evaluate mitigation strategies to work around GitLab's attack surface for git hosting
I am concerned about the security here. I know that the gitolite installation is old and crufty, but the gitlab code-base is HUGE. For gitolite, as I understand it, you have to be able to make an ssh connection to the server before you can change anything in a repository. But in gitlab, it seems that the gitlab server has write access to all the repositories. That makes a much much bigger attack surface, unless I grievously misunderstand the architectures here.
My response to this was:
Of course, GitLab is larger, and if there's an unauthenticated attack against GitLab, that could compromise our respositories. And there has been vulnerabilities in GitLab before, for sure. But looking at that list sorted by priority, i cannot find an unauthenticated vulnerability after reviewing the top ten. And I do not remember such an issue being ever disclosed although it's theoretically possible...
So my concern with GitLab is not that unauthenticated users might hack at it, but more what authenticated, trusted users could do. And there, of course, there is a plethora of privilege escalation vulnerabilities that have been disclosed (and fixed!). And that's where, when you compare to gitolite, there is a problem: our current gitolite install is vulnerable to 4 such issues at least, and possibly more, partly because it's so old, but also partly because gitolite is less well-maintained.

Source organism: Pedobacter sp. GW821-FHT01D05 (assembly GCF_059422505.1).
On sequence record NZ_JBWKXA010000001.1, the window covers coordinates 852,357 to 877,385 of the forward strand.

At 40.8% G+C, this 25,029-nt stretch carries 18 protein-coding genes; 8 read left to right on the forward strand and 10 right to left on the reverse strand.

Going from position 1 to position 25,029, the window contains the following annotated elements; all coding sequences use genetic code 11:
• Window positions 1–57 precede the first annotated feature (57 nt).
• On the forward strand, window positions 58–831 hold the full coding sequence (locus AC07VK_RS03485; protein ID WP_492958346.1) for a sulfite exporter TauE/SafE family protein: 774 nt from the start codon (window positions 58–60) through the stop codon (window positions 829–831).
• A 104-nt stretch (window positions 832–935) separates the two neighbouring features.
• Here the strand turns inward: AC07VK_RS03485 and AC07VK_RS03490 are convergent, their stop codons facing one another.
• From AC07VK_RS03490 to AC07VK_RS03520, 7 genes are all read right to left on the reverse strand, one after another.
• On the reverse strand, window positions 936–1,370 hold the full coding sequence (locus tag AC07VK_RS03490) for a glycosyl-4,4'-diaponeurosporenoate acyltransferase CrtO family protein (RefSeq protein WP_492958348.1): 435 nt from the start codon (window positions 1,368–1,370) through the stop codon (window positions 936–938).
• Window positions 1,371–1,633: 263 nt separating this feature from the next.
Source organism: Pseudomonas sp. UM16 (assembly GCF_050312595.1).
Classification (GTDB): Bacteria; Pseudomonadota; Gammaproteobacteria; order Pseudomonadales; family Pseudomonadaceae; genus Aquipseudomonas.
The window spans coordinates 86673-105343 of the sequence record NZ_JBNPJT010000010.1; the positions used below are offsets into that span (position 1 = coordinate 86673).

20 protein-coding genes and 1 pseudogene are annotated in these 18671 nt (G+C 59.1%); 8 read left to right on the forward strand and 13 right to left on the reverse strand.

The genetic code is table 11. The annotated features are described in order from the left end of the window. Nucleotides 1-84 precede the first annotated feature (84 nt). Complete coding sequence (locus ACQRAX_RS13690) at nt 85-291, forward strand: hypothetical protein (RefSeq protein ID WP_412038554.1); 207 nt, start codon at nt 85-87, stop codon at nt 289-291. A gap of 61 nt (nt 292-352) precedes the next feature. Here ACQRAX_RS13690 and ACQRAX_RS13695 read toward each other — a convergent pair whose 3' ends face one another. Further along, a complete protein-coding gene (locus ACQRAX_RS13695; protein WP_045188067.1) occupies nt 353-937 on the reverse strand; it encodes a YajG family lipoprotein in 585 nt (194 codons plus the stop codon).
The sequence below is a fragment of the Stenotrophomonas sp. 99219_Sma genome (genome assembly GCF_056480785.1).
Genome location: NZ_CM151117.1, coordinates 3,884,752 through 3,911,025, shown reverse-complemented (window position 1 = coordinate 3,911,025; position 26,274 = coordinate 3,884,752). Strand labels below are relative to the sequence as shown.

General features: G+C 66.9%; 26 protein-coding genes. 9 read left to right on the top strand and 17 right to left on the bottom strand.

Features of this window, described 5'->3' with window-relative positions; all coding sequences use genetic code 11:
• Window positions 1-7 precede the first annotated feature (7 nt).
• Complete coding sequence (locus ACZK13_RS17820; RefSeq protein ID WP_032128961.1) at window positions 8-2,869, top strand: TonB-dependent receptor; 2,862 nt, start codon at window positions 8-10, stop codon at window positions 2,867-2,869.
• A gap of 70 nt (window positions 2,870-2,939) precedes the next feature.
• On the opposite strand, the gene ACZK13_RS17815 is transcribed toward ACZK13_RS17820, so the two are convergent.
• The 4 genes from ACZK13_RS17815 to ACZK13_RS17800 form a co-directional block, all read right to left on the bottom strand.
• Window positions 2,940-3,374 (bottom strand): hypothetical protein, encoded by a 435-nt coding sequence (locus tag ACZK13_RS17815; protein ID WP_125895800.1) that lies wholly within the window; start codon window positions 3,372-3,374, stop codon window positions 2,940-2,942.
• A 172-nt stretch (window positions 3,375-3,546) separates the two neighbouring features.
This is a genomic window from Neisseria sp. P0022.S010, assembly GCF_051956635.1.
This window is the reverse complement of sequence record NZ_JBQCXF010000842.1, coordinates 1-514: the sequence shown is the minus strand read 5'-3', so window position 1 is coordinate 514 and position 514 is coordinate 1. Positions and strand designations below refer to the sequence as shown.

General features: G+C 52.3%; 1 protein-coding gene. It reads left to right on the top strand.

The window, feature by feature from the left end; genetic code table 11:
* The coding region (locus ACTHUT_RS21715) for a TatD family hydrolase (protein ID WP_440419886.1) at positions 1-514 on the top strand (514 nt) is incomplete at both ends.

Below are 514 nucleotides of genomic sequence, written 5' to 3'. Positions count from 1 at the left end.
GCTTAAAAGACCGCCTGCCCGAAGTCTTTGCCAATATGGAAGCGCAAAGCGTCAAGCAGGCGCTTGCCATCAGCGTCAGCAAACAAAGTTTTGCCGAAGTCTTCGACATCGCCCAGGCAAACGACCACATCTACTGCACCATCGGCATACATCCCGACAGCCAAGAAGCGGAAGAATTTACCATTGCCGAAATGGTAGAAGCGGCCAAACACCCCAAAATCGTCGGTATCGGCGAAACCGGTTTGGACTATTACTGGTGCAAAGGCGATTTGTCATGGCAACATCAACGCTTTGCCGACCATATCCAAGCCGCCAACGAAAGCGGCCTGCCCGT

We are actively maintaining gitlab, following upstream releases quite closely. And while I'm not super happy about the attack surface (nevermind the complexity of managing the thing underneath!), everything (and especially security) is made of tradeoffs. And in this case, my opinion is that we should go towards GitLab for code hosting, because it will facilitate code review workflows, which is a large part of securing a product...
Or to put it more succintly:
If we are worried about trust in our supply chain, we need to look elsewhere, because gitolite cannot be trusted in its current state. I would encourage all teams to start signing their commits and verifying cryptographic history when doing releases. Having reproducible builds is also part of the equation, of course.
This issue is a space to discuss those possible solutions. It applies mostly to GitLab but I would argue it also applies to the trust we put in gitolite as well (which I consider to be misplaced).